Family can come in all shapes and sizes and It’s Always Sunny In Philadelphia showcases this idea in the most extreme way possible as it follows the adventures and mishaps of “The Gang” consisting of Mac, a sexually confused and self-proclaimed badass, Charlie, a cheese loving illiterate, Dennis, a sociopathic womanizer, and his twin sister Dee, a foul mouthed aspiring actress. The success of their first season led to the addition of Danny DeVito as Frank Reynolds, Dennis and Dee’s wealthy businessman father.
The series was renewed renewed for a thirteenth and fourteenth season, which will tie it with The Adventures of Ozzie and Harriet as the longest running live-action sitcom in American TV history. It’s Always Sunny in Philadelphia, despite its low budget production origins, has always tackled hot button issues that continue to be relevant to American society such as racism, gun control and religion, all within the crazy schemes “The Gang” gets themselves in.
The first season of It’s Always Sunny in Philadelphia was shot on a digital camcorder and is said to have only had a budget of $200. It is a prime example that in the end all that matters in a television show is the content and by shooting it with a digital camcorder it gave a more authentic point of view for the audience. Regardless of how much it costs to create the show, The Gang manages to teach a lesson even if it is on exactly how not to handle a situation.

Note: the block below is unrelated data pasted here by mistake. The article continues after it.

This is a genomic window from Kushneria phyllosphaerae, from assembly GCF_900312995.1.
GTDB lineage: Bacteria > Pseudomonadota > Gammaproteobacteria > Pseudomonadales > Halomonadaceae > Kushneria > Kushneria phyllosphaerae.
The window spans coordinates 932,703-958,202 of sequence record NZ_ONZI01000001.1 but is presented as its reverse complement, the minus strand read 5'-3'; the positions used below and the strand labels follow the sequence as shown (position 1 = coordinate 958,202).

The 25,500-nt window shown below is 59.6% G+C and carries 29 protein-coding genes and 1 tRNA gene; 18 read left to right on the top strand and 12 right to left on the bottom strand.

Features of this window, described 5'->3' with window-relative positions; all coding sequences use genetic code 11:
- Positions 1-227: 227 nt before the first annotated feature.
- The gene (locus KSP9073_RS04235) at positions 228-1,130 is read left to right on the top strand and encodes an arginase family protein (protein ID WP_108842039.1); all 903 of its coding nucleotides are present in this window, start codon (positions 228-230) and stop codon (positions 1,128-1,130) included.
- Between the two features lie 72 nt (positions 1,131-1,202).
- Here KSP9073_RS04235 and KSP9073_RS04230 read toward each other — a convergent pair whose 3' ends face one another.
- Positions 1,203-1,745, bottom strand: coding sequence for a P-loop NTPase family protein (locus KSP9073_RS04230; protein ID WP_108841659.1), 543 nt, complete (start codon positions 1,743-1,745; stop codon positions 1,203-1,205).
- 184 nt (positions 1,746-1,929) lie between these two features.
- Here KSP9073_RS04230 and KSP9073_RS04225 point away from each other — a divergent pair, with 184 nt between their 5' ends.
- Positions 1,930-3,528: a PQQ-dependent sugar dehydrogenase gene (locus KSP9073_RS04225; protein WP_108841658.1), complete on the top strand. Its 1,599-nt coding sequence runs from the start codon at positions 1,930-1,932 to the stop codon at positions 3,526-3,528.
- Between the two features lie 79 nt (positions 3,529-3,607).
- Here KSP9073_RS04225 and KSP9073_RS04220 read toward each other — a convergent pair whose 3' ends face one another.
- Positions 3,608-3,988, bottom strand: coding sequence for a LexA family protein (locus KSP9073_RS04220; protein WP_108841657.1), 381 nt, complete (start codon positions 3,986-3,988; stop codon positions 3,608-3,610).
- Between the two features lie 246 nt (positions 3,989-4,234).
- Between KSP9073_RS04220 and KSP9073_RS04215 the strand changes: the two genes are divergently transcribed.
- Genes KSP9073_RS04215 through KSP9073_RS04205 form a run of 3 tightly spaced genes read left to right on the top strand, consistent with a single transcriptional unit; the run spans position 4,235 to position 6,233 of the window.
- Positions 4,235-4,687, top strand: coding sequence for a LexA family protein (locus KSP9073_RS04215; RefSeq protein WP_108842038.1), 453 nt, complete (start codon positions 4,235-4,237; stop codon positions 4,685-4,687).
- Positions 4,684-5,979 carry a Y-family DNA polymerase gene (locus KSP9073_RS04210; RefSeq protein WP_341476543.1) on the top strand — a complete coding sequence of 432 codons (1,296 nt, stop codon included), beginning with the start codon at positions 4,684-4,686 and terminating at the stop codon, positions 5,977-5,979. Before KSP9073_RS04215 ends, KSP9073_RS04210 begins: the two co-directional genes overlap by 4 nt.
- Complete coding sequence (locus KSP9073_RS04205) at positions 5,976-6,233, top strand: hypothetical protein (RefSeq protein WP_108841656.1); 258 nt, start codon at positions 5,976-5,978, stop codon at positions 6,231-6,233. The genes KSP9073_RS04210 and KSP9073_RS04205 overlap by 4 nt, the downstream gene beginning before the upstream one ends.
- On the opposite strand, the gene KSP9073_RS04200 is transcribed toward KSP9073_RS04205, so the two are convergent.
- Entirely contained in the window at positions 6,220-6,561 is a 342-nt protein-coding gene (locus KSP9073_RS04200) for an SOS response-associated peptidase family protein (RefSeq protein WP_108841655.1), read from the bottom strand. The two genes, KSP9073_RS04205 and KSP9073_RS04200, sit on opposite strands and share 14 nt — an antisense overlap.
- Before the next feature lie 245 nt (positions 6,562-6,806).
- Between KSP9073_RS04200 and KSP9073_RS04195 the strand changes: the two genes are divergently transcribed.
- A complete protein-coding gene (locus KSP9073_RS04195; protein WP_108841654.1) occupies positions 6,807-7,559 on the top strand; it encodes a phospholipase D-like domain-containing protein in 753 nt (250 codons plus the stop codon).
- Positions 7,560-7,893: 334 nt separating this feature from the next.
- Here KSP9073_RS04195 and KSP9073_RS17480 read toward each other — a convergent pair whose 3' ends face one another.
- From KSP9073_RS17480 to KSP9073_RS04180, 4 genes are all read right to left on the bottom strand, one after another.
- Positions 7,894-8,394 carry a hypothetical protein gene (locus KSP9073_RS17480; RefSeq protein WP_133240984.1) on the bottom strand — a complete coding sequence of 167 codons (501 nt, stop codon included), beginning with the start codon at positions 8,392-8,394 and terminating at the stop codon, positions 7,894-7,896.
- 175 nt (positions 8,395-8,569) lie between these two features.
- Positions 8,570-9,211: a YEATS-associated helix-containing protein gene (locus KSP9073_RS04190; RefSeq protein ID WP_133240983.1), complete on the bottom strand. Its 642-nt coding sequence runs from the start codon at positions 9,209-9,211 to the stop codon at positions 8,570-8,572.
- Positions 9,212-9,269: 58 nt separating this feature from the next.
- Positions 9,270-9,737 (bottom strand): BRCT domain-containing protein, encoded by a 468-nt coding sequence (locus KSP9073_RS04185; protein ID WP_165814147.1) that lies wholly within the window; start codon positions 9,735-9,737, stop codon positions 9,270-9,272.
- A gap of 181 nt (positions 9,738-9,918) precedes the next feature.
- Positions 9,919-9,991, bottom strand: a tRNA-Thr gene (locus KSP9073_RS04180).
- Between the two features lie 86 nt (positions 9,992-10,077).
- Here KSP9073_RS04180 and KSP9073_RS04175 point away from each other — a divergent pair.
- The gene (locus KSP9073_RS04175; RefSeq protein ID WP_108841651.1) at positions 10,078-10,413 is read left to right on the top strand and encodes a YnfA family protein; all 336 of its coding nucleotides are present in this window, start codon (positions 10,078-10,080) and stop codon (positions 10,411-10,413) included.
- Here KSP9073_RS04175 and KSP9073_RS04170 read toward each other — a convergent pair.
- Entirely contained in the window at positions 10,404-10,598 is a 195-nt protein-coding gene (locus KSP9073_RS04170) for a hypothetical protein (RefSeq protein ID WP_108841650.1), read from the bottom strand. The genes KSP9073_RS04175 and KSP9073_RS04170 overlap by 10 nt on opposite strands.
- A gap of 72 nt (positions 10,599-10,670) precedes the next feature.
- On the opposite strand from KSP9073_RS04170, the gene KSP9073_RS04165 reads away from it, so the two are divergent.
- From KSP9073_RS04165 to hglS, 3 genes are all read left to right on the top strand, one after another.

From the very first episode, “The Gang Gets Racist”, to “Gun Fever: Too Hot”, It’s Always Sunny in Philadelphia has never been afraid to touch seemingly taboo topics. In the pilot, “The Gang Gets Racist”, the tone of the series is set as Mac, Dennis and Charlie uncomfortably fumble around the fact that Dee’s new boyfriend is black. After finally overcoming this, there is then a debate as to whether they wan’t to keep using Dee’s boyfriend as a promoter for the club once they find out he’s gay.
In “Gun Fever Too: Still Hot” The Gang explores both sides of the gun control debates as Dennis and Dee both think guns are too easily accessible while Charlie and Mac both believe there aren’t enough guns on the street. Both sides eventually flip sides on to the other’s views as they come to the conclusion that gun control is a complex issue that has no quick fix.
The Gang are a lovable bunch that get into all sorts of crazy shenanigans, usually at a fault of their own. However in doing so, they address issues that you wouldn’t be able to freely do so and we laugh at their misfortune while learning in some way. If you can handle the vulgarity and slurs they like to address each other by, you’ll find that It’s Always Sunny in Philadelphia manages to address a variety of taboo issues with a dark sense of irony.